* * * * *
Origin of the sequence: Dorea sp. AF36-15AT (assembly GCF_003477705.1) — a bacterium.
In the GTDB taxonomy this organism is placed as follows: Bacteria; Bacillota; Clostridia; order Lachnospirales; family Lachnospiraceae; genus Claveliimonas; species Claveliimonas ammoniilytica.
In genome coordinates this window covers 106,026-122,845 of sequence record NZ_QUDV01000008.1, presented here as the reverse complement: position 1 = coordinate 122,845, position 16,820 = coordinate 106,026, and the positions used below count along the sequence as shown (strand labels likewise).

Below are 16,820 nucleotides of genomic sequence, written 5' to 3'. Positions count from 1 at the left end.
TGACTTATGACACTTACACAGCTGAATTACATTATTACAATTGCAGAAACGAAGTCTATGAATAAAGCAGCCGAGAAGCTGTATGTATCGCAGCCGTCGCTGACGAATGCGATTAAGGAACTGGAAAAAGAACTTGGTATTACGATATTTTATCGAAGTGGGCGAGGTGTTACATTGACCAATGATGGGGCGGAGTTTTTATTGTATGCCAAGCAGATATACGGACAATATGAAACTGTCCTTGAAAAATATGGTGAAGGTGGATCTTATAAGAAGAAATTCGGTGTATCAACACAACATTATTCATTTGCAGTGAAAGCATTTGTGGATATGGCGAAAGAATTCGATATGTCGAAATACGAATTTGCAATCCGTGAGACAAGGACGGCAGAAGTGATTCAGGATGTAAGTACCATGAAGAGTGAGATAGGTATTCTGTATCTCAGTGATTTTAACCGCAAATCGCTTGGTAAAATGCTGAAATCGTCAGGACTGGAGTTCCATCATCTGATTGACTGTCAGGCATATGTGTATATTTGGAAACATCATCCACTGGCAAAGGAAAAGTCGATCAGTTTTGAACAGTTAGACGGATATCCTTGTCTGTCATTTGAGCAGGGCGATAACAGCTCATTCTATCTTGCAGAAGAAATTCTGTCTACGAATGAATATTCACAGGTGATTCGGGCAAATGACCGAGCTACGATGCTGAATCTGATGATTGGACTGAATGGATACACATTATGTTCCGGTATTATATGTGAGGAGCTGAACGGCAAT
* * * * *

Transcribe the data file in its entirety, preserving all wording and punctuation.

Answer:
Origin of the sequence: Dorea sp. AF36-15AT (assembly GCF_003477705.1) — a bacterium.
In the GTDB taxonomy this organism is placed as follows: Bacteria; Bacillota; Clostridia; order Lachnospirales; family Lachnospiraceae; genus Claveliimonas; species Claveliimonas ammoniilytica.
In genome coordinates this window covers 106,026-122,845 of sequence record NZ_QUDV01000008.1, presented here as the reverse complement: position 1 = coordinate 122,845, position 16,820 = coordinate 106,026, and the positions used below count along the sequence as shown (strand labels likewise).

Below are 16,820 nucleotides of genomic sequence, written 5' to 3'. Positions count from 1 at the left end.
TGACTTATGACACTTACACAGCTGAATTACATTATTACAATTGCAGAAACGAAGTCTATGAATAAAGCAGCCGAGAAGCTGTATGTATCGCAGCCGTCGCTGACGAATGCGATTAAGGAACTGGAAAAAGAACTTGGTATTACGATATTTTATCGAAGTGGGCGAGGTGTTACATTGACCAATGATGGGGCGGAGTTTTTATTGTATGCCAAGCAGATATACGGACAATATGAAACTGTCCTTGAAAAATATGGTGAAGGTGGATCTTATAAGAAGAAATTCGGTGTATCAACACAACATTATTCATTTGCAGTGAAAGCATTTGTGGATATGGCGAAAGAATTCGATATGTCGAAATACGAATTTGCAATCCGTGAGACAAGGACGGCAGAAGTGATTCAGGATGTAAGTACCATGAAGAGTGAGATAGGTATTCTGTATCTCAGTGATTTTAACCGCAAATCGCTTGGTAAAATGCTGAAATCGTCAGGACTGGAGTTCCATCATCTGATTGACTGTCAGGCATATGTGTATATTTGGAAACATCATCCACTGGCAAAGGAAAAGTCGATCAGTTTTGAACAGTTAGACGGATATCCTTGTCTGTCATTTGAGCAGGGCGATAACAGCTCATTCTATCTTGCAGAAGAAATTCTGTCTACGAATGAATATTCACAGGTGATTCGGGCAAATGACCGAGCTACGATGCTGAATCTGATGATTGGACTGAATGGATACACATTATGTTCCGGTATTATATGTGAGGAGCTGAACGGCAAT